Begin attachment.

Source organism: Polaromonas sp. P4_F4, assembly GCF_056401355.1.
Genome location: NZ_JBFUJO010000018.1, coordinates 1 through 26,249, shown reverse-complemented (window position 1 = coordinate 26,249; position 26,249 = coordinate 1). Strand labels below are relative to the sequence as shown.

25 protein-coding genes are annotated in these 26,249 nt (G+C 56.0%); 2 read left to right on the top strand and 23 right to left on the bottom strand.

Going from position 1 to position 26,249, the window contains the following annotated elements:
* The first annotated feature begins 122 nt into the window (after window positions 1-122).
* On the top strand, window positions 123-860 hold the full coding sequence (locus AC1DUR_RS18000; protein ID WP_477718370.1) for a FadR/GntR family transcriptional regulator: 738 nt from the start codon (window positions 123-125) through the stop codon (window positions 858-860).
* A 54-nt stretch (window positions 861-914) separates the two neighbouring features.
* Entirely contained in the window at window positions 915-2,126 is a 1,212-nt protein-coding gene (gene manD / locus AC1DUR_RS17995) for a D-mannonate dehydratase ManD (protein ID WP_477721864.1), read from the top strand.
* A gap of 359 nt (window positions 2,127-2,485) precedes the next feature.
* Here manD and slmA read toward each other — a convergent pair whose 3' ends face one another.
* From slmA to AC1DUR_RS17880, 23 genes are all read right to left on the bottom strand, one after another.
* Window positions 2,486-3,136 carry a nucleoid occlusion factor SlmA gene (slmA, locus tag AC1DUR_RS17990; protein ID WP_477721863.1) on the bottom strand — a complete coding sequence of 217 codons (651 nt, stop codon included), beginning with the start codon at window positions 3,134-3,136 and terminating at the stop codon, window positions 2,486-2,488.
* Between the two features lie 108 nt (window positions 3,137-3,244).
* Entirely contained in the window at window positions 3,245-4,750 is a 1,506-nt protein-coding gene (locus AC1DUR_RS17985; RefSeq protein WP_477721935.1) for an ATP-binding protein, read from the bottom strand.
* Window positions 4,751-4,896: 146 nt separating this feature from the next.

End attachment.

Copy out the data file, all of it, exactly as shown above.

Source organism: Polaromonas sp. P4_F4, assembly GCF_056401355.1.
Genome location: NZ_JBFUJO010000018.1, coordinates 1 through 26,249, shown reverse-complemented (window position 1 = coordinate 26,249; position 26,249 = coordinate 1). Strand labels below are relative to the sequence as shown.

25 protein-coding genes are annotated in these 26,249 nt (G+C 56.0%); 2 read left to right on the top strand and 23 right to left on the bottom strand.

Going from position 1 to position 26,249, the window contains the following annotated elements:
* The first annotated feature begins 122 nt into the window (after window positions 1-122).
* On the top strand, window positions 123-860 hold the full coding sequence (locus AC1DUR_RS18000; protein ID WP_477718370.1) for a FadR/GntR family transcriptional regulator: 738 nt from the start codon (window positions 123-125) through the stop codon (window positions 858-860).
* A 54-nt stretch (window positions 861-914) separates the two neighbouring features.
* Entirely contained in the window at window positions 915-2,126 is a 1,212-nt protein-coding gene (gene manD / locus AC1DUR_RS17995) for a D-mannonate dehydratase ManD (protein ID WP_477721864.1), read from the top strand.
* A gap of 359 nt (window positions 2,127-2,485) precedes the next feature.
* Here manD and slmA read toward each other — a convergent pair whose 3' ends face one another.
* From slmA to AC1DUR_RS17880, 23 genes are all read right to left on the bottom strand, one after another.
* Window positions 2,486-3,136 carry a nucleoid occlusion factor SlmA gene (slmA, locus tag AC1DUR_RS17990; protein ID WP_477721863.1) on the bottom strand — a complete coding sequence of 217 codons (651 nt, stop codon included), beginning with the start codon at window positions 3,134-3,136 and terminating at the stop codon, window positions 2,486-2,488.
* Between the two features lie 108 nt (window positions 3,137-3,244).
* Entirely contained in the window at window positions 3,245-4,750 is a 1,506-nt protein-coding gene (locus AC1DUR_RS17985; RefSeq protein WP_477721935.1) for an ATP-binding protein, read from the bottom strand.
* Window positions 4,751-4,896: 146 nt separating this feature from the next.